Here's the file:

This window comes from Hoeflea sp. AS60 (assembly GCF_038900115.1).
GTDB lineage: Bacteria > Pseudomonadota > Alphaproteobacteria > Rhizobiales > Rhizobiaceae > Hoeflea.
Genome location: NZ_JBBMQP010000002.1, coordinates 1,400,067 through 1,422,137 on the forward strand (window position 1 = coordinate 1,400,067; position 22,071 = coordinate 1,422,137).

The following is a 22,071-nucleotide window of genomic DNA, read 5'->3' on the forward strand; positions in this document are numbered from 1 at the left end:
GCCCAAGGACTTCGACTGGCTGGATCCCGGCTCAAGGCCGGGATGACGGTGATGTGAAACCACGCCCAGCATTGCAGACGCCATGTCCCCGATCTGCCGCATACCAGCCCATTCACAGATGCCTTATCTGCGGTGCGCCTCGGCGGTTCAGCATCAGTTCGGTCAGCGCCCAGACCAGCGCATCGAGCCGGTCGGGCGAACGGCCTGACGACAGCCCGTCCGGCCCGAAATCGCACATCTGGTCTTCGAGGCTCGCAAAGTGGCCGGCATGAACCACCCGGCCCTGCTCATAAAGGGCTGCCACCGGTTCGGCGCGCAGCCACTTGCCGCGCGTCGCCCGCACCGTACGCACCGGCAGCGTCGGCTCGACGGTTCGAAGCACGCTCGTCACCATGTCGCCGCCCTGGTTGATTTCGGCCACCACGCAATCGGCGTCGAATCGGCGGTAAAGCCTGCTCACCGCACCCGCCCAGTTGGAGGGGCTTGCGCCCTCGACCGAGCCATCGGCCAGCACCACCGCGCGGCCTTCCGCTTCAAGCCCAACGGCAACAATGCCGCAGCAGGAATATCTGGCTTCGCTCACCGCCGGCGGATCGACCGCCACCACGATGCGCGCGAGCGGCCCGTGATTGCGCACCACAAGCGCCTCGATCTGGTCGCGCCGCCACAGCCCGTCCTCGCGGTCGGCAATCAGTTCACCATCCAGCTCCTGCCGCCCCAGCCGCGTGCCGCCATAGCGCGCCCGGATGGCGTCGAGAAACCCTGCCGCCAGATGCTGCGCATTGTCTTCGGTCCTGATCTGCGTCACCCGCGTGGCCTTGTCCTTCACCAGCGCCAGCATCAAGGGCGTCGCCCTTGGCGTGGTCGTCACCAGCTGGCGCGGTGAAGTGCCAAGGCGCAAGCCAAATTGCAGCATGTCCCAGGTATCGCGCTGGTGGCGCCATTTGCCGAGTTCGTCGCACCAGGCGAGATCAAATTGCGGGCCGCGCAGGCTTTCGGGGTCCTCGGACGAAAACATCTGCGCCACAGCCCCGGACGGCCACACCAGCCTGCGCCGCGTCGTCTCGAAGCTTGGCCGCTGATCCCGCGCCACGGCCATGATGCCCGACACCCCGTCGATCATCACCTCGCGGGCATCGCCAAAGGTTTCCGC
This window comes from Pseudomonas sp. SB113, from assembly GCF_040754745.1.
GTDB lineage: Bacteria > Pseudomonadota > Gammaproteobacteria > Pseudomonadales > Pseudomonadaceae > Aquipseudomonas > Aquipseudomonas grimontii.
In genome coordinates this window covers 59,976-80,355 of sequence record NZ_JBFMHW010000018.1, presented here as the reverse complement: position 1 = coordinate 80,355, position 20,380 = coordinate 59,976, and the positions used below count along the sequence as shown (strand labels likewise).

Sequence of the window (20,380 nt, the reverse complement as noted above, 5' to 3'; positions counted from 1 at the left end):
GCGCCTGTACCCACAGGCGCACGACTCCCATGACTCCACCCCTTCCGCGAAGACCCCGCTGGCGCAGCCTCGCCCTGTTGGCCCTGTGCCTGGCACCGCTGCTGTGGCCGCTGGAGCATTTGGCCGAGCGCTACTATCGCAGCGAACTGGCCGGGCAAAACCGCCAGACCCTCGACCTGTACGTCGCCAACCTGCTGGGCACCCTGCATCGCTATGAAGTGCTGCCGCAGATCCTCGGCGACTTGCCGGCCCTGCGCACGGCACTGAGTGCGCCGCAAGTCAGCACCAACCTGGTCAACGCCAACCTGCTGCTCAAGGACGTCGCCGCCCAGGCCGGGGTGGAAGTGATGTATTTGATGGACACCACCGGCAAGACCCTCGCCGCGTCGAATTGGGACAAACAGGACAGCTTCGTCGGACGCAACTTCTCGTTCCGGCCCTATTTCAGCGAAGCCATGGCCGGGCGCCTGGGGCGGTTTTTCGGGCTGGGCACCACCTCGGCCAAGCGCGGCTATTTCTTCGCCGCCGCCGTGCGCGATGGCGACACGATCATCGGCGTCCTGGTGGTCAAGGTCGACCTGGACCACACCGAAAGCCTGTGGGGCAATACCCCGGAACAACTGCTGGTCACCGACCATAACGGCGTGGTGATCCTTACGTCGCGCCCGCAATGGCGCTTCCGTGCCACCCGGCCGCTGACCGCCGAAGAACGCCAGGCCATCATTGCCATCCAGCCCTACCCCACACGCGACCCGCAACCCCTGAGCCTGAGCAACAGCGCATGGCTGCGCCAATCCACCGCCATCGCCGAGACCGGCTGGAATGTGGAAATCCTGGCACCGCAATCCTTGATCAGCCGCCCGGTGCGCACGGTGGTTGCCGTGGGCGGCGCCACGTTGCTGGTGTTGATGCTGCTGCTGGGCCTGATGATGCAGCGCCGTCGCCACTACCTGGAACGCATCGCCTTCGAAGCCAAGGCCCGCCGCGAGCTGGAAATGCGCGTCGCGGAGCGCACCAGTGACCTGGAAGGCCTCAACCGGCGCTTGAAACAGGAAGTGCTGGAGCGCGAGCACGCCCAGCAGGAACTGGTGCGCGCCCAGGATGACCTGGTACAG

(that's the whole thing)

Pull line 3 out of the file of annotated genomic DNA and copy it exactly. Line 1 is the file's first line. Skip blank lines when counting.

Genome location: NZ_JBBMQP010000002.1, coordinates 1,400,067 through 1,422,137 on the forward strand (window position 1 = coordinate 1,400,067; position 22,071 = coordinate 1,422,137).